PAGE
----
Since news about how the government wanted a third telecommunications company to give the existing telcos in the country a “run for their money,” several Facebook pages have surfaced bearing the name of the Chinese telco but technology websites and netizens called these fake pages out.
Technology site YugaTech called the page “China Telecom Philippines” as a fake page.
We found the Facebook page sharing what appears to be a price list for its plans, claiming that the Chinese telco will offer 50 Mbps data package for only P999; 100 Mbps for P1599; 200 Mbps for P2499; and 1 Gbps for P9999. It further claimed that it does not impose data capping, provides “all unlimited” service, and follows a “no date fare use policy.” Notice how it got the spelling wrong for “fair use” policy, though.
One of the netizens also pointed out the grammatical errors in the page.
Someone asked if the page can prove its legitimacy and the admin replied that it was on its way to get verified by Facebook.
But it has already been called out so let’s see if it really gets verified. The page was only created on December 27, but it has already amassed over 80,000 followers.
Another tech site, NoypiGeeks, called out the page “China Telecoms Philippines Ltd.” as another fake page.
“PSA: This China Telecoms Philippines Ltd. page is FAKE,” the page wrote.
The netizens agreed with the fake branding, considering how the page also provided a pricing plan even before they have prepared their infrastructure in the Philippines.
Someone also urged fellow netizens to report the page to Lazada Philippines, noting the inclusion of the Lazada affiliate link in the screenshot posted by NoypiGeeks, because it is violating the rules followed by affiliate marketers.
Another page that was spotted and called out was the page called “China Telecom – Philippines,” which even used its page to promote a totally irrelevant advertise about car loans.
Facebook page also expressed awareness about netizens calling Facebook pages posting as pages of China Telecom as fake, but insisted that they only existed to inform people.
In a separate post, the same Facebook page clarified that it was not claiming to be an official Facebook page of China Telecom.
Presidential Spokesman Harry Roque said that President Rodrigo Duterte wanted the Philippine government to ensure that China Telecom can start operating in the country by early 2018.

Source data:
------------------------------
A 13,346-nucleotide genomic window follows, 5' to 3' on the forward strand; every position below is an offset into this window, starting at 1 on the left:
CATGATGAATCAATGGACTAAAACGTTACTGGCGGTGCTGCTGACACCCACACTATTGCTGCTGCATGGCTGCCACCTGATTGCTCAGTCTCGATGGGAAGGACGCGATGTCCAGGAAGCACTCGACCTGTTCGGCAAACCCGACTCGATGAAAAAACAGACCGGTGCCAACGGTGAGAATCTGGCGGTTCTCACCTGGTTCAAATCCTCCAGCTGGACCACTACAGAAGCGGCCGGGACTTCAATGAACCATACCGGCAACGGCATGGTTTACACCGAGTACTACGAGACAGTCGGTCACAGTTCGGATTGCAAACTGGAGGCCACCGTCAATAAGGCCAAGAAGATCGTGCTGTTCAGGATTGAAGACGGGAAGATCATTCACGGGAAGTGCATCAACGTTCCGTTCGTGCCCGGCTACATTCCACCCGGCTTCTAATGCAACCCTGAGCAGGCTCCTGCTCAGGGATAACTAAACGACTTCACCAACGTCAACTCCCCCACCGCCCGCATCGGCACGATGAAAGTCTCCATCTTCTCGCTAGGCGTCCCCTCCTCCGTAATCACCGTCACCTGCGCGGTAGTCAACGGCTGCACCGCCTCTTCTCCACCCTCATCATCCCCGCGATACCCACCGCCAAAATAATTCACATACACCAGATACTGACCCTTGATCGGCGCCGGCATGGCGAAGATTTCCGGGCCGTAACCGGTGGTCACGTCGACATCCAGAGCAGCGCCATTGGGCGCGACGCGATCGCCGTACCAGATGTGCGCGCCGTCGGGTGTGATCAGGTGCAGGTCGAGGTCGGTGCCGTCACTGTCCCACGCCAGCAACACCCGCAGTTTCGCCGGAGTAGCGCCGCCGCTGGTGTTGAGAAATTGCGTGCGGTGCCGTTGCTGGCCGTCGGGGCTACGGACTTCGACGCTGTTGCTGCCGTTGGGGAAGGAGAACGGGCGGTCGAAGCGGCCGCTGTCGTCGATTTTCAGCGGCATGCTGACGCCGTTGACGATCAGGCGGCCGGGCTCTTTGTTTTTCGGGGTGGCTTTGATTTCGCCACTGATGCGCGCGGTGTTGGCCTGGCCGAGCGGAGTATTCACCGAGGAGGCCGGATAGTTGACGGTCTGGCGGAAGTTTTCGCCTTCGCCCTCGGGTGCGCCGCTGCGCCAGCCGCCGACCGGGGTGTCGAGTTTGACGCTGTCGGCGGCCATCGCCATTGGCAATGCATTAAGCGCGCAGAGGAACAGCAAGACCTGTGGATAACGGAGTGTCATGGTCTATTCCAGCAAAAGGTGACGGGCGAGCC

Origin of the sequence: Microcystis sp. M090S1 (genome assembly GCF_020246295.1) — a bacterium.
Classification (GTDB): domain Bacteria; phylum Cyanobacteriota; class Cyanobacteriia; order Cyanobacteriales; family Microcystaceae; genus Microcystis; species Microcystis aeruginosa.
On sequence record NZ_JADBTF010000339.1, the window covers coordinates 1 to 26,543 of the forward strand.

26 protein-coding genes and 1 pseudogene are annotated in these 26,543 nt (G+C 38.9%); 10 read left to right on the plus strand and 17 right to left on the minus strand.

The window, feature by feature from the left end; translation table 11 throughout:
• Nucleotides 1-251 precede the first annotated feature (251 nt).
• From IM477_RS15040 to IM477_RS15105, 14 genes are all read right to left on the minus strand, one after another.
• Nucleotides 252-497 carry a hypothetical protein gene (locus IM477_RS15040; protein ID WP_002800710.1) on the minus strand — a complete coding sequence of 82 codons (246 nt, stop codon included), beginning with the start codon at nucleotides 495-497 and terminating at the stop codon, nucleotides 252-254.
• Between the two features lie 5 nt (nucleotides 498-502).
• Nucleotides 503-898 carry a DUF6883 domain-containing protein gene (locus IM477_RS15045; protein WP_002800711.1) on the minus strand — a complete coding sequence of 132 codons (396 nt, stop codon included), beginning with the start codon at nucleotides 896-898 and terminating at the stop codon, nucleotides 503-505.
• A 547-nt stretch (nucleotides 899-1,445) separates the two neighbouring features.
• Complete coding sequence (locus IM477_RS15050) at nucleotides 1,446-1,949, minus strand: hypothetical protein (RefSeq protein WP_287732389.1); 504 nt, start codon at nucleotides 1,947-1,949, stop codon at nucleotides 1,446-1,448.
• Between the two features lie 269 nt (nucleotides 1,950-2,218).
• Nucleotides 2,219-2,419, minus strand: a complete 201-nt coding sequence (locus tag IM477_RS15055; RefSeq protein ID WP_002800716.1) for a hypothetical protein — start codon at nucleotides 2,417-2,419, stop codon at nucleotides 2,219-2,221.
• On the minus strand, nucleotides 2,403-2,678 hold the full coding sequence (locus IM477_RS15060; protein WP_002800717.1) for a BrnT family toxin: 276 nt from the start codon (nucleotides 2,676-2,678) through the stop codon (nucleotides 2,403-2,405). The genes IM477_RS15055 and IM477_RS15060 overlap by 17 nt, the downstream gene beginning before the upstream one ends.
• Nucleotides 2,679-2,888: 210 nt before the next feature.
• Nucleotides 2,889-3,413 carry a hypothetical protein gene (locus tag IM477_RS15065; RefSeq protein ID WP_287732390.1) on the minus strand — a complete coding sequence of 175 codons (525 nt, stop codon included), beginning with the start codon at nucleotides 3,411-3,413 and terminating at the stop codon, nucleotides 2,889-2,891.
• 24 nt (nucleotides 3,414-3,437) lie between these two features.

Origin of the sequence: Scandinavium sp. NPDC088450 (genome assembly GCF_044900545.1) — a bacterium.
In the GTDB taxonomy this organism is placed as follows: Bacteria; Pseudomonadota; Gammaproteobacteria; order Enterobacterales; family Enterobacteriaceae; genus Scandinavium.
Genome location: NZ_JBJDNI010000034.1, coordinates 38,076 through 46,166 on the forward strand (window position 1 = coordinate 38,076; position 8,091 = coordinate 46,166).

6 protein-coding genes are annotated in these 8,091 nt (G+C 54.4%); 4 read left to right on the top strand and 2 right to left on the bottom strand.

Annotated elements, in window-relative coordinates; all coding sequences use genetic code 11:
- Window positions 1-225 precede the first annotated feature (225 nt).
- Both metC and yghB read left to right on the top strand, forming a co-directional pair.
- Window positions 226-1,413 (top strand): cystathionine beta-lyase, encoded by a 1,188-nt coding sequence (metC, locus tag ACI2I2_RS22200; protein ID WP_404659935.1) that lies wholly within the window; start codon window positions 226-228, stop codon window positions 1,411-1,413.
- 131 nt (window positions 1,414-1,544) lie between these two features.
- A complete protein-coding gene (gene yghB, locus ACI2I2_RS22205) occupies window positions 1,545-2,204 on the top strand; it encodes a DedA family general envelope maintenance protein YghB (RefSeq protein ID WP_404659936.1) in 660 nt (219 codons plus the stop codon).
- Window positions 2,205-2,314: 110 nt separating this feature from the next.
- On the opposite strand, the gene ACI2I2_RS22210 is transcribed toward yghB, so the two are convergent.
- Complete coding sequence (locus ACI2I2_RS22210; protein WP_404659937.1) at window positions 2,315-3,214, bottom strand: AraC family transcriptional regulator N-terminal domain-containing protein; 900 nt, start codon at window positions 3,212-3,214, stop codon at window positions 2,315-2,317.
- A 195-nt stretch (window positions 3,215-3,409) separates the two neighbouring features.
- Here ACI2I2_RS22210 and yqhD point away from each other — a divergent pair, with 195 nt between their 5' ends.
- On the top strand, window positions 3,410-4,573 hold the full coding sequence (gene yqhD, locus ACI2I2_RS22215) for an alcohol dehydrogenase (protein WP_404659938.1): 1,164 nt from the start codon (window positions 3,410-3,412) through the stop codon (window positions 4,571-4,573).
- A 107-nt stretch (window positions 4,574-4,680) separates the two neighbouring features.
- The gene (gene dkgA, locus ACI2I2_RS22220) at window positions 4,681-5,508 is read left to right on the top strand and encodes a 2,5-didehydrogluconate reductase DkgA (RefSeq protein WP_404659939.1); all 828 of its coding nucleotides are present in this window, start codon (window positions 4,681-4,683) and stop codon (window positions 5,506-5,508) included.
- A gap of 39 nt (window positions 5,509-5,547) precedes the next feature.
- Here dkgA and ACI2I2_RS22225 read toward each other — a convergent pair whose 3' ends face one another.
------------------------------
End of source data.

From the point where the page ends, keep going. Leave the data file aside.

“The President has instructed DICT (Department of Information and Communications Technology) and National Telecommunications Commission to ensure that the 3rd telecom provider will be up and about by the first quarter of 2018,” Roque said during a Malacañang press briefing on December 19.
Roque added that relevant government agencies have been ordered to “approve all licenses and applications within 7 days only upon complete submission of requirements and if it is not approved by then, it is deemed approved.”
The President also said in the statement read by Roque that he does not want the Philippine courts to “interfere and prolong” the process of China Telecom setting up in the country.
“I do not want the courts to interfere and prolong this process. Do not issue any TROs or injunctions. This is a matter of national interest for the benefit of the public,” said Duterte in a statement.
Observing the law, China Telecom will only be able to hold 40% of the company, while the other 60% must be owned by a Filipino company.
Amid concerns raised about the country’s cybersecurity and the risk of corruption marring the deal for the third telco to enter the Philippines, Roque said that the agreement between the country and China Telecom is being rushed because the Filipinos “need desperately to have better telecoms in this country.”
Roque said that the DICT officer-in-charge Undersecretary Eliseo Mijares Rio assured him that the processes involving China Telecom’s entry to the Philippines will be carried out with “absolute transparency.”
Speaking to the ABS-CBN News Channel, Rio said that the third telco must have the “financial and technical clout to really compete” to avoid a repeat of what happened with San Miguel Corp. after it failed to find a foreign partner to support its bid to compete against Globe and Smart.
As for concerns about cybersecurity with the possible entry of China Telecom to the country, Rio pointed out how Globe and Smart have chosen Chinese tech firm Huawei as their partner in upgrading their networks.
Earlier this month, Bloomberg published a report about how China Telecom confirmed via email that it is carrying out a preliminary study on the possibility of investing in the Philippines, but has not come up with concrete plans as of yet.
Senator Panfilo Lacson commented on the possible entry of China Telecom to the country, calling it a “choice between duopoly and national security.”
“China Telecom: the heck of a choice between duopoly and national security. One is doom; the other, doomier,” Lacson tweeted.